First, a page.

(Reutens & Berkovic, 1995). Photosensitivity is a frequent electroencephalographic finding in IGE (Wolf & Goosses 1986). In this study, 13 % of patients with absence-epilepsies were photosensitive with a marked difference between CAE (7.5 %) and JAE (18 %). This difference was not reduplicate by Waltz et al (1990), who found an overall rate of photosensitivity of 18 % in both absence epilepsies. Nevertheless photosensitvity occurrence in JAE must be taken into account for treatment strategy. References Commission on Classification and Terminology of the International League Against Epilepsies 1989. Proposal for Revised Classification of Epilepsies and Epileptic Syndromes. Epilepsia 30:389-399. Haug K, Warnstedt M, Alekov AK, Sander T, Ramirez A, Poser B, Maljevic S, Hebeisen S, Kubisch C, Rebstock J, Horvath S, Hallmann K 2003. Mutations in CLCN2 encoding a voltagegated chloride channel are associated with idiopathic generalized epilepsies. Nature Genet 33:527-532. Kasteleijn-Nolst Trenité, van Emde Boas W, Binnie C.D 1994. Photosensitivity – a human ‘model’ of epilepsy. In Idiopathic generalized epilepsies: clinical, experimental and genetic aspects. Eds A. Malafosse, P. Genton, E. Hirsch, C. Marescaux, Broglin D. and Bernasconi R. John Libbey, 297-303. Reutens DC, Berkovic SF 1995. Idiopathic generalized epilepsy of adolescence: are the syndromes clinically distinct? Neurology. 45:1469-76. Sander T, Hildmann T, Kretz R, Fürst R, Sailer U, Bauer G, Schmitz B, Beck-Mannagetta G, Wienker TF, Janz D 1997. Allelic association of juvenile absence epilepsy with a GluR5 kainate receptor gene (GRIK1) polymorphism. American Journal of Medical Genetics (Neuropsychiatric Genetics) 74:416-421. Sander T, Schulz H, Saar K, Gennaro E, Rigio MC, Bianchi A, Zara F, Luna D, Bulteau C, Kaminska A, Ville D, Cieuta C et al 2000. Genome scan for susceptibility loci of common idiopathic generalized epilepsies. Hum Mol Genet 9:1465-1472. Wolf P, Goosses R 1986. Relation of photosensitivity to epileptic syndromes. J Neurol Neurosurg Psychiatry 49,1386-1389. Wolf P 1992. Juvenile absence epilepsy. In: Roger J, Bureau M, Dravet C, Dreifuss FE, Perret A, Wolf P (eds). Epilpetic syndromes in Infancy, Childhood and Adolescence (3rd edn), pp 307-312. London: John Libbey. Wolf P, Inoue Y 2002. Juvenile absence epilepsy. In: Roger J, Bureau M, Dravet Ch, Genton P, Tassinari CA, Peter W (eds). Epileptic Syndromes in Infancy, Childhood and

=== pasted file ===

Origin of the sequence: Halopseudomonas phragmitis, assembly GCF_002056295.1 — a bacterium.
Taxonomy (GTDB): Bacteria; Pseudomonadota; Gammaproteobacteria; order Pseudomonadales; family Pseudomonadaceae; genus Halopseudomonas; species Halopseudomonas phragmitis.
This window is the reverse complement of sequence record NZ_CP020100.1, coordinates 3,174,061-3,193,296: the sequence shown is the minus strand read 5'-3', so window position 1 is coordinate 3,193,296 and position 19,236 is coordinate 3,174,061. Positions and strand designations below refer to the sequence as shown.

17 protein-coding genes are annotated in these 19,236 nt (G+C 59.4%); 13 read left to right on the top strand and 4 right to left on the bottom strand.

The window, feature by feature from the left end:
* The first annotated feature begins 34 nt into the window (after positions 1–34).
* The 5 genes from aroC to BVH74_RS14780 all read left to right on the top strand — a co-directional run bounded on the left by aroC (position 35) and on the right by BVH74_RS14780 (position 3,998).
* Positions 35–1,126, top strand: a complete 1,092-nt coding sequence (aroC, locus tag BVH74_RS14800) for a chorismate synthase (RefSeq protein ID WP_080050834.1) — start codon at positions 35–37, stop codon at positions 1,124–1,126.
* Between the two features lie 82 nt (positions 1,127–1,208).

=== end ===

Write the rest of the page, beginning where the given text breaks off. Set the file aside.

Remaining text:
Rudolf G. Juvenile absence epilepsy. Orphanet Encyclopedia. July 2004. http://www.orpha.net/data/patho/GB/uk-JuvenileAbsenceEpilepsy.pdf

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Adolescence (3rd edn), pp 331-334. London:

John Libbey.

Rudolf G. Juvenile absence epilepsy. Orphanet Encyclopedia. July 2004. http://www.orpha.net/data/patho/GB/uk-JuvenileAbsenceEpilepsy.pdf